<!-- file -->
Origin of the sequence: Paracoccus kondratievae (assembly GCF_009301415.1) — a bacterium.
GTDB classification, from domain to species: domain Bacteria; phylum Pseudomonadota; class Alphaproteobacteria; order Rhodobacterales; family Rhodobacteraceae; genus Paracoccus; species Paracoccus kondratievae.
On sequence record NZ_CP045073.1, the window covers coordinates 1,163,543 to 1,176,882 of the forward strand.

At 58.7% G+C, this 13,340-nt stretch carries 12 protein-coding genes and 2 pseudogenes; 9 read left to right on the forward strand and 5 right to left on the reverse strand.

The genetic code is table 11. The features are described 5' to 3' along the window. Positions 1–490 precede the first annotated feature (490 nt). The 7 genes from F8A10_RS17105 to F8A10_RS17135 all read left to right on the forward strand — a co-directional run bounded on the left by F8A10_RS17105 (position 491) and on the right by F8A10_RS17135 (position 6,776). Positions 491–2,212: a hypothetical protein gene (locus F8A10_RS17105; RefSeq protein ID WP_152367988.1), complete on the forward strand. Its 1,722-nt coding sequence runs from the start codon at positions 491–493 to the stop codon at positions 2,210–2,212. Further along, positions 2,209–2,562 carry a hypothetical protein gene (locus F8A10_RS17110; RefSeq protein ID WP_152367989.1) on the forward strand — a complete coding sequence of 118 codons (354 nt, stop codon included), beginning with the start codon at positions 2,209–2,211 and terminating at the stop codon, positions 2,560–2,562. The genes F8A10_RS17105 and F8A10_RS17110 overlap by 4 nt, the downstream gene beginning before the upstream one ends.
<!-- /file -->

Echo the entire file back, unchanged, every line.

Origin of the sequence: Paracoccus kondratievae (assembly GCF_009301415.1) — a bacterium.
GTDB classification, from domain to species: domain Bacteria; phylum Pseudomonadota; class Alphaproteobacteria; order Rhodobacterales; family Rhodobacteraceae; genus Paracoccus; species Paracoccus kondratievae.
On sequence record NZ_CP045073.1, the window covers coordinates 1,163,543 to 1,176,882 of the forward strand.

At 58.7% G+C, this 13,340-nt stretch carries 12 protein-coding genes and 2 pseudogenes; 9 read left to right on the forward strand and 5 right to left on the reverse strand.

The genetic code is table 11. The features are described 5' to 3' along the window. Positions 1–490 precede the first annotated feature (490 nt). The 7 genes from F8A10_RS17105 to F8A10_RS17135 all read left to right on the forward strand — a co-directional run bounded on the left by F8A10_RS17105 (position 491) and on the right by F8A10_RS17135 (position 6,776). Positions 491–2,212: a hypothetical protein gene (locus F8A10_RS17105; RefSeq protein ID WP_152367988.1), complete on the forward strand. Its 1,722-nt coding sequence runs from the start codon at positions 491–493 to the stop codon at positions 2,210–2,212. Further along, positions 2,209–2,562 carry a hypothetical protein gene (locus F8A10_RS17110; RefSeq protein ID WP_152367989.1) on the forward strand — a complete coding sequence of 118 codons (354 nt, stop codon included), beginning with the start codon at positions 2,209–2,211 and terminating at the stop codon, positions 2,560–2,562. The genes F8A10_RS17105 and F8A10_RS17110 overlap by 4 nt, the downstream gene beginning before the upstream one ends.